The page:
The Best Ever

5 Jul

      Anyone who follows mixed martial arts knows this weekend will see one of the most anticipated match-ups the sport has ever witnessed as UFC middleweight champion Anderson Silva once again defends his title against Chael Sonnen. Their first battle, two years ago, was considered a classic as Sonnen used his world class wrestling skills to take down and control Silva for four and a half rounds. The champion, who had dominated all his previous opponents in the UFC and had never come close to even being pushed in a fight, proved his metal by pulling off a submission from his back in the last two minutes of the bout in order to save his title.
      Though it wouldn’t completely shock me if Sonnen scored an upset Saturday given his strong performance in their first match, the pick here has to be Silva. His history has been to turn in spectacular performances in fights where he is really motivated. After taking severe criticism for a lackluster showing against Thales Leites in 2009, Silva answered his critics by giving one of the most incredible athletic displays I’ve ever witnessed in person when he took just two minutes to obliterate Forrest Griffin in his next bout (he knocked out Griffin while moving backwards with just a jab, something that you’re simply not supposed to be able to do). Then, in 2011, in his all-Brazilian grudge match with Vitor Belfort, Silva pulled off a UFC first by knocking out his challenger with a front kick to the face in the opening round. Given that Sonnen’s trash talk has sparked the normally subdued Silva to say he will break all the challenger’s teeth, break both his arms and both his legs, I’m guessing the champion is motivated.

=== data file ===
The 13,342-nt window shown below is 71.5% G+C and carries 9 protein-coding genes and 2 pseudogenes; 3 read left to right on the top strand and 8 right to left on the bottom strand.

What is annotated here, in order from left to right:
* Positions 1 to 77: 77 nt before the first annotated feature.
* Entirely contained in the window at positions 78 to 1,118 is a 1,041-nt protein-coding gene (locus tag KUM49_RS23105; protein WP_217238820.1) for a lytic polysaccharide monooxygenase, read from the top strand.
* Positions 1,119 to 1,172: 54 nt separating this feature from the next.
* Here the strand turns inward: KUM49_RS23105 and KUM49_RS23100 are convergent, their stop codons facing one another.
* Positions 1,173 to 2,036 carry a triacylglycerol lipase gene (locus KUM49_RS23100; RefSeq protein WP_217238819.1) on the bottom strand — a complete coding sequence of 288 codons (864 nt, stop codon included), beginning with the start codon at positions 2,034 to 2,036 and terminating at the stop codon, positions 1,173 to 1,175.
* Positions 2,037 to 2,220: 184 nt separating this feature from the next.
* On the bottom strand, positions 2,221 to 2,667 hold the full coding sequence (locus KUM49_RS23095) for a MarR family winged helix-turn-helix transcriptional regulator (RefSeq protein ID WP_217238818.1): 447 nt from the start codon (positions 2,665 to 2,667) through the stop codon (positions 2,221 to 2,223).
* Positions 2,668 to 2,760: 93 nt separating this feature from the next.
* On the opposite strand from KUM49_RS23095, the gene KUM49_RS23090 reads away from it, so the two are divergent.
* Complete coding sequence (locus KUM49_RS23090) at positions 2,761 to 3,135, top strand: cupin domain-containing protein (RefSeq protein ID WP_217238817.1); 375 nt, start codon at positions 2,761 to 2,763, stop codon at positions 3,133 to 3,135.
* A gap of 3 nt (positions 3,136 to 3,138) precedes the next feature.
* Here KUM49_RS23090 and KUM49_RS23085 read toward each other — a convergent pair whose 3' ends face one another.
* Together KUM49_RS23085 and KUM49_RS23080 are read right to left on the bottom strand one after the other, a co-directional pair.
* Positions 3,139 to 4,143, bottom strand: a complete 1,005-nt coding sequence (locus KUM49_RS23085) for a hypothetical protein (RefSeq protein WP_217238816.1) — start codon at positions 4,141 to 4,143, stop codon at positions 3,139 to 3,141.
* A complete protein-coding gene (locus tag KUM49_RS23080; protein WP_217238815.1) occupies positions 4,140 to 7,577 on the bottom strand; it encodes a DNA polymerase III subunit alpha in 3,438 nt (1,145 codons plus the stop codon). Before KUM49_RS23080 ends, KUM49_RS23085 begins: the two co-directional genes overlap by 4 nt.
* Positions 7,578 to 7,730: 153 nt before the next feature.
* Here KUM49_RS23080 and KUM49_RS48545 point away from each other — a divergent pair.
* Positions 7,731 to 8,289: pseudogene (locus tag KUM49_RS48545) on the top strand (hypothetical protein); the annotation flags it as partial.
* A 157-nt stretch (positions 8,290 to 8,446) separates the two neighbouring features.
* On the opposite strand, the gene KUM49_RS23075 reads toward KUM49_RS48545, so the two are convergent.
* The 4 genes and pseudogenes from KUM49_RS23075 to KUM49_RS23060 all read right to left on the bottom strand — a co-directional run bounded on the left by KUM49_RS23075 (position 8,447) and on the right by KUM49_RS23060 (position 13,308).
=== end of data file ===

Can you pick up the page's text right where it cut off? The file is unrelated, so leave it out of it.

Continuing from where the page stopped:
Of course, that can cut both ways. It’s possible Silva may be so angry, he loses his composure and makes some stupid mistakes. But win or lose, Silva’s legacy as the greatest fighter in the history of MMA is secure.
      As I wrote for Black Belt Magazine back in 2009 after the Griffin fight, Silva’s skills are the epitome of what most people dream about when they enter the martial arts. He actualizes the ideal of one strike knockouts and effortless technique while usually managing to take little punishment in return. He possesses the ability that most people aspire to when they first see martial arts performed in the movies: he can end a fight with a single blow from either hand or either foot. And if it goes to the ground, he can beat you there with ease as well. He is, simply put, the best the sport has ever seen.

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